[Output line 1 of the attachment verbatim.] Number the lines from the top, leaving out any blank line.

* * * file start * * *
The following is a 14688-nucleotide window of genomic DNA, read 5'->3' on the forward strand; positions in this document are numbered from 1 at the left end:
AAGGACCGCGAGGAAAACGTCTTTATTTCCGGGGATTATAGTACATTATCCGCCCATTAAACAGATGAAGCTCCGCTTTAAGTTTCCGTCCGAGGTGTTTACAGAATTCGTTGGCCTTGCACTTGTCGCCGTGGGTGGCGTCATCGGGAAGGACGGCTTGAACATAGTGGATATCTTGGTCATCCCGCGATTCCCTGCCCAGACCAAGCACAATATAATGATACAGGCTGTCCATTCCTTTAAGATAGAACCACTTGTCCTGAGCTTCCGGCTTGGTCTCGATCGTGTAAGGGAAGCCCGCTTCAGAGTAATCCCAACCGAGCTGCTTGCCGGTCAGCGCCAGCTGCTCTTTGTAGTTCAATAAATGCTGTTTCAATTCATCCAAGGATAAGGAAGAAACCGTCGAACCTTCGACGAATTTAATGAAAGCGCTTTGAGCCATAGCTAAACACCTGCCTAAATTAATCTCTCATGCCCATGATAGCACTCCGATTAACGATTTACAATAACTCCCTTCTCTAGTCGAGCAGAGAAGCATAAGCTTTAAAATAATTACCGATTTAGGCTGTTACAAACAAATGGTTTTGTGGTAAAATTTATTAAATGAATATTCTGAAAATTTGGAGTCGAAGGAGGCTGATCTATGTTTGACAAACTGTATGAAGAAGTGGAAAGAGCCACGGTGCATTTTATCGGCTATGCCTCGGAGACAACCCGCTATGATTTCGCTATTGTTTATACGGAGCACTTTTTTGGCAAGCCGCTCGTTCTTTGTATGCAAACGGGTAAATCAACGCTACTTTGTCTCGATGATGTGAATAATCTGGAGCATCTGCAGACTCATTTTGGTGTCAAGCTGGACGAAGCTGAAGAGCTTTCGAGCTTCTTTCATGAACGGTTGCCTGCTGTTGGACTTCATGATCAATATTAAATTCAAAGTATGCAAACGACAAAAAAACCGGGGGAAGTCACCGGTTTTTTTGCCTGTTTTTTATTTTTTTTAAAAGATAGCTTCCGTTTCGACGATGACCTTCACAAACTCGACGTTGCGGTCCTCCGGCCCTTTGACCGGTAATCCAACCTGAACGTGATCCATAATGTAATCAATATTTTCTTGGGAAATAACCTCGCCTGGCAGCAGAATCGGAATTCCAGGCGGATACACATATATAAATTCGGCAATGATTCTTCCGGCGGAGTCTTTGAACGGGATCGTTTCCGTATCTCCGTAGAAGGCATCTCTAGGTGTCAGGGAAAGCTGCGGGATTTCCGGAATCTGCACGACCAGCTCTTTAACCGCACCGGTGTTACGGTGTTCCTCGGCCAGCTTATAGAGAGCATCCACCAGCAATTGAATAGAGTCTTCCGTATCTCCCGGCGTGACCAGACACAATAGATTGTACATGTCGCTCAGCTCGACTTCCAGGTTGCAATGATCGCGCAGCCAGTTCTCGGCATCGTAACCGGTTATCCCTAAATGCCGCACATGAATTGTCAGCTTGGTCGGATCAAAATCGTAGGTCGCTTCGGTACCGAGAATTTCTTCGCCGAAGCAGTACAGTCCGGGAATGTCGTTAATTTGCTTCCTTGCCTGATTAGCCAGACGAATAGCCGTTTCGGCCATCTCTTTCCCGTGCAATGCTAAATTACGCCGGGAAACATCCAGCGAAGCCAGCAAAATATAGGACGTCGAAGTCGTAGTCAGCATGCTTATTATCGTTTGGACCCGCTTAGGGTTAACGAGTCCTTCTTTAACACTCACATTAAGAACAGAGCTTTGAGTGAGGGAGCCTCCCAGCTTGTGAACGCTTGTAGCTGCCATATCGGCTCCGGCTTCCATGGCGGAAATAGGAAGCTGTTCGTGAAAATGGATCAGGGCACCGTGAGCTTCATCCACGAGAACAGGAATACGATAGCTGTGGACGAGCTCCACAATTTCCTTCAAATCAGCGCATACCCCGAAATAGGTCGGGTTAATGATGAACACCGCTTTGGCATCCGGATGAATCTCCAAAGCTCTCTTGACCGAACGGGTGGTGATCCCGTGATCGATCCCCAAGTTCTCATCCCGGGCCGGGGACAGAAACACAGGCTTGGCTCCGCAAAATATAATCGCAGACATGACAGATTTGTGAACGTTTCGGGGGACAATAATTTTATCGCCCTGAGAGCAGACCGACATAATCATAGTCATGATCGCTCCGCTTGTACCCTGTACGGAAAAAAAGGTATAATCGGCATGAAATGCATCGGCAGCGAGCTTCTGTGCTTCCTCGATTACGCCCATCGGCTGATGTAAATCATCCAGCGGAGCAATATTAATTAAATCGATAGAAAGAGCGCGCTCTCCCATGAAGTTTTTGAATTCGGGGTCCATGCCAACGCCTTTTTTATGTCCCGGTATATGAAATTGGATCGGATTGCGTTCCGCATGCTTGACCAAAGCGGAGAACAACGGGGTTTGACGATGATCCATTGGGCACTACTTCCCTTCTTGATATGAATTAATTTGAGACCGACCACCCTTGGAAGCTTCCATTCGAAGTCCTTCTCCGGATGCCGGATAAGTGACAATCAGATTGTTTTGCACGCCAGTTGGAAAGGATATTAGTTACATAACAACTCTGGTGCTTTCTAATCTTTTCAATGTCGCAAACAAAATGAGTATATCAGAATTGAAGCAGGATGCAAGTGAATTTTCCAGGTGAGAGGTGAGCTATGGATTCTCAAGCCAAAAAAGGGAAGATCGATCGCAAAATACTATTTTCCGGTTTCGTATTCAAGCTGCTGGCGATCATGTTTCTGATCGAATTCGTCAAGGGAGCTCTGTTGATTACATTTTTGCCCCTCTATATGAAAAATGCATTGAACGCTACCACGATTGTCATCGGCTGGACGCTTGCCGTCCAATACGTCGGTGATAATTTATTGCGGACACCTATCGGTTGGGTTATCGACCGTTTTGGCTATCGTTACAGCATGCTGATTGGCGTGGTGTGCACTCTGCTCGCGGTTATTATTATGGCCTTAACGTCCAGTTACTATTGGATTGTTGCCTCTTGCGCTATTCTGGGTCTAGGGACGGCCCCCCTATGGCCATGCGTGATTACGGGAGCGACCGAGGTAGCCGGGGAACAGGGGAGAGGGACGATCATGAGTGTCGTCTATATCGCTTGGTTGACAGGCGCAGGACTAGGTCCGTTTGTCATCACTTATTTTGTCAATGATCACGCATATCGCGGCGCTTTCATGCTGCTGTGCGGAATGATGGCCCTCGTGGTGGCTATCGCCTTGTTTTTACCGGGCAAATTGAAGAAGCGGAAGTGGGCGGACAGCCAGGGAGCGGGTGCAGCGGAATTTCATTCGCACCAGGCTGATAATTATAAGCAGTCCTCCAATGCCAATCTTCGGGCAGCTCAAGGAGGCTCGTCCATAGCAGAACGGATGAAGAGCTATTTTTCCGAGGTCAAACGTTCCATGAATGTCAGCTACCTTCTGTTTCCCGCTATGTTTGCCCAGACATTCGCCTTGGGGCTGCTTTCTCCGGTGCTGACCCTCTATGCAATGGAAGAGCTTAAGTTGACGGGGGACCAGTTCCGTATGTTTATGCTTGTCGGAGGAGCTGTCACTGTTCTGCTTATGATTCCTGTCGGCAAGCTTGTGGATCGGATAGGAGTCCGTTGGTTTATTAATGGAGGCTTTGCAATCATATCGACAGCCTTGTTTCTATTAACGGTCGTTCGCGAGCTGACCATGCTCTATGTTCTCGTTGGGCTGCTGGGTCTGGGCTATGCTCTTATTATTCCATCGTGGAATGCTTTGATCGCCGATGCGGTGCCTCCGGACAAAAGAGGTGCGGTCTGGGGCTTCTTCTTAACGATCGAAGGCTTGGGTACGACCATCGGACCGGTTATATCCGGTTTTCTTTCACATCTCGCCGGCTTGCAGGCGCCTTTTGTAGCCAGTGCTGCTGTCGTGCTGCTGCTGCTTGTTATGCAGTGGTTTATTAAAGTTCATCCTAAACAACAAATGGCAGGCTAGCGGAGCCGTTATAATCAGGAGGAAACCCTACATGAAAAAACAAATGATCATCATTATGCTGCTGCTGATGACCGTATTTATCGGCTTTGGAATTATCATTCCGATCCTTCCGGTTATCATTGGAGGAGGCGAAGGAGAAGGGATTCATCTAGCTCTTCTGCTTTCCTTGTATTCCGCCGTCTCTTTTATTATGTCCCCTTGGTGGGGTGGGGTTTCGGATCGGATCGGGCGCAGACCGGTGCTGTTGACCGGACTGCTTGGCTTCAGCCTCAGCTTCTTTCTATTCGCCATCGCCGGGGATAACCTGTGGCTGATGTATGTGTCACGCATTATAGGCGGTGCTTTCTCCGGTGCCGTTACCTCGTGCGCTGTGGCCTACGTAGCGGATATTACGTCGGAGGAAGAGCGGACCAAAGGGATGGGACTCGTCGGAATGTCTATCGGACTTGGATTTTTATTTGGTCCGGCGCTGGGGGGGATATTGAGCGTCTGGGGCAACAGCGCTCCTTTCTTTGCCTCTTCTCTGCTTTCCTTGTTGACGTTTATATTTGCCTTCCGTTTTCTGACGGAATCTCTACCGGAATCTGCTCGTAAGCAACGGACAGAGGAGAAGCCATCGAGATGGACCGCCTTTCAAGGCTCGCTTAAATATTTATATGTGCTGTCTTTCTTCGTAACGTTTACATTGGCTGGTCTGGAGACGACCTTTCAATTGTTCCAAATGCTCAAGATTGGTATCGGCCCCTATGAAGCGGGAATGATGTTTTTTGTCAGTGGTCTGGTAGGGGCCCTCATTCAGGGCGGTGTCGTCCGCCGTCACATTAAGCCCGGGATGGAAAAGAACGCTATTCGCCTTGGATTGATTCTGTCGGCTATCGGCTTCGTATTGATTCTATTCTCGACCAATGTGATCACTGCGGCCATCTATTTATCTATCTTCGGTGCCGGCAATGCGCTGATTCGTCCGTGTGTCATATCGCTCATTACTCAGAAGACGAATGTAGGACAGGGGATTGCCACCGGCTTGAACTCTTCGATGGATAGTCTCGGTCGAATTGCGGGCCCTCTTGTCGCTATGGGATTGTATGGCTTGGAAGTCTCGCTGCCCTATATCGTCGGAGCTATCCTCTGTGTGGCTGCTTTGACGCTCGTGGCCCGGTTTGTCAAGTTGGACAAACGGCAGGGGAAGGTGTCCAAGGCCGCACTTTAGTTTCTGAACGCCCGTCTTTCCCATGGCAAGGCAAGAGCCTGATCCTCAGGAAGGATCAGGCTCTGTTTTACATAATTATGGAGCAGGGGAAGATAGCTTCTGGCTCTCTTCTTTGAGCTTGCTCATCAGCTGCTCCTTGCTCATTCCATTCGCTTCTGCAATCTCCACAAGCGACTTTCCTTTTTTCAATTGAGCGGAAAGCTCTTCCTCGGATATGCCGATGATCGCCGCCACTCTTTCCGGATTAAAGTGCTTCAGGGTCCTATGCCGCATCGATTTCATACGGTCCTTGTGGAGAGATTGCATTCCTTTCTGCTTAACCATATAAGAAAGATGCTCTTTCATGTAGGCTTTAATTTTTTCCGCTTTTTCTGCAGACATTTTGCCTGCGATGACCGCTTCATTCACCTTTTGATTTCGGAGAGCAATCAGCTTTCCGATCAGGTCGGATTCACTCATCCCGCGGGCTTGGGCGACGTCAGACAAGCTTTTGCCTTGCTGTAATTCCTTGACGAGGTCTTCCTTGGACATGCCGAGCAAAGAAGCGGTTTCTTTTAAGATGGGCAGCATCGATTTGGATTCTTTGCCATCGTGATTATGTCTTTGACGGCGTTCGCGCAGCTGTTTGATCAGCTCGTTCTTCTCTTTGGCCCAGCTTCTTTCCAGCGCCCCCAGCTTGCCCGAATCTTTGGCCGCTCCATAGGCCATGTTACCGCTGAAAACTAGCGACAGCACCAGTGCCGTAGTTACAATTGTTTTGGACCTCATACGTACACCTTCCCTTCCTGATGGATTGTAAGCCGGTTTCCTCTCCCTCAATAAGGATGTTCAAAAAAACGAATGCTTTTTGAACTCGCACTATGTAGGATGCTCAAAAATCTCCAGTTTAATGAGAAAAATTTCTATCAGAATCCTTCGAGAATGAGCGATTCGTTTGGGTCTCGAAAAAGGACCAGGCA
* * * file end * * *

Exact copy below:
The following is a 14688-nucleotide window of genomic DNA, read 5'->3' on the forward strand; positions in this document are numbered from 1 at the left end: